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Statement of the President of the African National Congress, Nelson R Mandela, on the 17th Anniversary of the 1976 student uprising
Item type: Statement
Acquisition method: From website
Source: ANC Website
Unique ID: NMS143
Editorial changes: Paragraph beginning: "Compatriots, as we commemorate the sacrifice of the June 16, 1976 martyrs," Sentence in web text: "Peter Mda and many others in calling upon our youth at this rally to prepare our people for the accomplishment of one of the hardest task to face our people - the elections for the final decolonisation of south Africa." Changes made: "south Africa" changed to "South Africa"
Presentation(s)Occasion: 17th anniversary of the 1976 student uprising
Place: Orlando Stadium Soweto South Africa
Date: 16 June 1993
Once again, freedom loving South Africans and democratic mankind the world over commemorate June the 16th, the day on which unarmed student protesters were massacred in Soweto, 17 years ago.
The rally this morning is one amongst many gatherings organised through the length and breadth of this country to mark this occasion.
Looking back at the events of the last 17 years, we can say without fear of being contradicted by history, that June 16, 1976 heralded the beginning of the end of the centuries old white rule in this country. The response of our people to the massacre of unarmed students was to rally behind their organisations for liberation.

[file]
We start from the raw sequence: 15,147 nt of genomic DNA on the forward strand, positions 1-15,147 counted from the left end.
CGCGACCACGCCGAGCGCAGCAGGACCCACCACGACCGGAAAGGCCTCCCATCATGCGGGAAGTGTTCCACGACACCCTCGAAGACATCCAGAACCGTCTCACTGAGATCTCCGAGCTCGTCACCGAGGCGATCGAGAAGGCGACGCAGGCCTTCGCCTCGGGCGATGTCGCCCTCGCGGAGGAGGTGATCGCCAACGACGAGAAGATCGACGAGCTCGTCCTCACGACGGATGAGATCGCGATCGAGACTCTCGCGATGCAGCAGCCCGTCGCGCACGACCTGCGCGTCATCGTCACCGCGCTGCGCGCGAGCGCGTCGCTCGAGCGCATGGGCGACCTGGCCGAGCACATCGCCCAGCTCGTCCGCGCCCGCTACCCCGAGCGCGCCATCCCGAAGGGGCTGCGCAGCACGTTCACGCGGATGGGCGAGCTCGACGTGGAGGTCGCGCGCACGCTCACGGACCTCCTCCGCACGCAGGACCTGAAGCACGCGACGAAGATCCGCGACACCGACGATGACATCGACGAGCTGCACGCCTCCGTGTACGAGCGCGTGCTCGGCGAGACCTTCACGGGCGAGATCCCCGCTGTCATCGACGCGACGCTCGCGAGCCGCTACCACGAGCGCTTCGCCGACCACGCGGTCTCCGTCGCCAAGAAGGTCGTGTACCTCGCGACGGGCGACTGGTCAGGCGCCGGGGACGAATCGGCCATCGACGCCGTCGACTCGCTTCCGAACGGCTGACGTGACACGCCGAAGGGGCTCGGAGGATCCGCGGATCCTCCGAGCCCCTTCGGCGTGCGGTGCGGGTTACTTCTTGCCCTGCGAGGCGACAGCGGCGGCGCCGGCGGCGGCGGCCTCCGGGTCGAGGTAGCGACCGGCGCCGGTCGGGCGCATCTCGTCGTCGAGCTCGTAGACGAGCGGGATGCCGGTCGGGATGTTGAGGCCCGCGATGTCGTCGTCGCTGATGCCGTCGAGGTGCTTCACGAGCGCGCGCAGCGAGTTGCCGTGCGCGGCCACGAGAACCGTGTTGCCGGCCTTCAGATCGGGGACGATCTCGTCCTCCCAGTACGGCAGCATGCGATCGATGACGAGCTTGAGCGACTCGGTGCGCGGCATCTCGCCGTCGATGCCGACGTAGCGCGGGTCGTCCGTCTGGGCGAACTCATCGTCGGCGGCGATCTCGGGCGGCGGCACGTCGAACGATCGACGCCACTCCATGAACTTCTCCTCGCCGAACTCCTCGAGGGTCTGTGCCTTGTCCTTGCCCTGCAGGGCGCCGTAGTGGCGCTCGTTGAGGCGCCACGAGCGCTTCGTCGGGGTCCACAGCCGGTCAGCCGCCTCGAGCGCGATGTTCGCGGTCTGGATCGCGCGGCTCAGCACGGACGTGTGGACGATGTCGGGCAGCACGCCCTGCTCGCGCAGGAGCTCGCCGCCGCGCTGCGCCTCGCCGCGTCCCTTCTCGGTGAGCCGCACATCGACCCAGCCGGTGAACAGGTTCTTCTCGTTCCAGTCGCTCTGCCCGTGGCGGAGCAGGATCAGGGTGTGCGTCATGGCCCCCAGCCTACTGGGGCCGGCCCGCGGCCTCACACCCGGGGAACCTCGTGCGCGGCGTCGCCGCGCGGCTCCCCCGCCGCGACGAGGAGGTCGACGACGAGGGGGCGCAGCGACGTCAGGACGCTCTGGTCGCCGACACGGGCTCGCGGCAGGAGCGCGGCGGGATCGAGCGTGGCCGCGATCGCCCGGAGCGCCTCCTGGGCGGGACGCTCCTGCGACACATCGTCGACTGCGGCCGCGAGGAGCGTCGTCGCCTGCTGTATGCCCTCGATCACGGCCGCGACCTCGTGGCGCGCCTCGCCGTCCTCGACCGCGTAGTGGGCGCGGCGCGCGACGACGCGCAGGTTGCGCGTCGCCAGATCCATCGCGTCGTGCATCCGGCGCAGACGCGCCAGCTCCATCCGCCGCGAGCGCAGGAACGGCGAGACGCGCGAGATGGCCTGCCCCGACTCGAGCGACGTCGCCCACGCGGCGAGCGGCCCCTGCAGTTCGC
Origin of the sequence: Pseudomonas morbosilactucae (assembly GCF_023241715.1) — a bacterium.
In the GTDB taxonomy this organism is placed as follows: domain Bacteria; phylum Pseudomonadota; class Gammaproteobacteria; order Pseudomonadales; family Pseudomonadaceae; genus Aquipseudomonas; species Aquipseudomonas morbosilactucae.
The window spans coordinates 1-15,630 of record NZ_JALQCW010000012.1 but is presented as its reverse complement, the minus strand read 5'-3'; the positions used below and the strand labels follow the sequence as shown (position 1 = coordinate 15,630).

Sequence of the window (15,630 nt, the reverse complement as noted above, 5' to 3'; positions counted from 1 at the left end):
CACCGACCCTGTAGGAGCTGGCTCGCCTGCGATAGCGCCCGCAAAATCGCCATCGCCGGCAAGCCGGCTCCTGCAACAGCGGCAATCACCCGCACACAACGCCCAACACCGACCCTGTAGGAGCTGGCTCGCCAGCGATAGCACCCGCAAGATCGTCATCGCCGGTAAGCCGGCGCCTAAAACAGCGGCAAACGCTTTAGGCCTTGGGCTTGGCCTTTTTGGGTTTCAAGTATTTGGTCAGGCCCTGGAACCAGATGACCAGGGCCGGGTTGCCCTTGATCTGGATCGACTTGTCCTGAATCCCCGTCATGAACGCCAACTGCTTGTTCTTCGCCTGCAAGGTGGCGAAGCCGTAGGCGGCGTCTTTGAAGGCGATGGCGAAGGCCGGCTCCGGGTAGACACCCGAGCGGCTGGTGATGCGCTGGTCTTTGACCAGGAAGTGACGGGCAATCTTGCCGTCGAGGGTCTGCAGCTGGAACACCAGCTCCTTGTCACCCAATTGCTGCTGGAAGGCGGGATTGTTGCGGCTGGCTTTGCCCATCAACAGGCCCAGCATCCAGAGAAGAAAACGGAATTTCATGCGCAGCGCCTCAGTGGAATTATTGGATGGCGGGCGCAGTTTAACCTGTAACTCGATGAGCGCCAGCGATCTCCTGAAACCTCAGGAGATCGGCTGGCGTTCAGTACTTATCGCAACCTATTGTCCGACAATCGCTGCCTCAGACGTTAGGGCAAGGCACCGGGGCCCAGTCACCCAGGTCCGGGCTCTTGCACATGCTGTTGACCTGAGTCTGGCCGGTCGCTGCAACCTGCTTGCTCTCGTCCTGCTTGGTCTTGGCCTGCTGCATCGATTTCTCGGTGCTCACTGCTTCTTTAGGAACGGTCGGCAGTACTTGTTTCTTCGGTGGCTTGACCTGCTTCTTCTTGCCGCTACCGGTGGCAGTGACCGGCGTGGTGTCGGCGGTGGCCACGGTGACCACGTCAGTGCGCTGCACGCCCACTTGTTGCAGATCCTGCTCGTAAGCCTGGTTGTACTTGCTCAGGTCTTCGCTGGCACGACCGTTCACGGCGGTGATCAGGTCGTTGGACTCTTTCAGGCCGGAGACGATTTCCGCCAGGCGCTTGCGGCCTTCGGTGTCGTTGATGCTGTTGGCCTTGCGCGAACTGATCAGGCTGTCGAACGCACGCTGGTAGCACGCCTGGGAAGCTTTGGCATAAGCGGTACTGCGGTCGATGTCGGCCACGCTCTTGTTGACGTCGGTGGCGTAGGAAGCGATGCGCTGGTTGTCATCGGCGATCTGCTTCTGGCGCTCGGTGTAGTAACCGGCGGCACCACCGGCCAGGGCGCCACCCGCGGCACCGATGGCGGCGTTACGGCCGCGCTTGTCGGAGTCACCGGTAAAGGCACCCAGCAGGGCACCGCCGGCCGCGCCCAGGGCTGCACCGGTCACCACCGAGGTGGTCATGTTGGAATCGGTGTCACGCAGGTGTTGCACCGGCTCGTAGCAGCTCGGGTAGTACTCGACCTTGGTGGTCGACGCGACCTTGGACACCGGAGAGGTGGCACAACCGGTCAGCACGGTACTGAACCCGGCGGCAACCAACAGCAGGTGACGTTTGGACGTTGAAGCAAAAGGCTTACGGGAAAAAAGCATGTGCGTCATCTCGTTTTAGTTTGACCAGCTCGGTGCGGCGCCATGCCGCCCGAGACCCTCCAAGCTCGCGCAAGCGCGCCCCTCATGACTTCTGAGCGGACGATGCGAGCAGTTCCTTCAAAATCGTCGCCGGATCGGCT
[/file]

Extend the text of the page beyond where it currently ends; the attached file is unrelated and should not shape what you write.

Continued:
Through its brutal response, the apartheid regime hoped to suppress all resistance to its diabolic schemes. However, the events of June 16th and after injected a new life into the struggle against apartheid rule. Hundreds of thousands of our people committed themselves to the struggle. Thousands took the decision to join the ranks of the liberation movement. The ranks of Umkhonto We Sizwe and the underground presence of the ANC were swelled by the best sons and daughters of our motherland.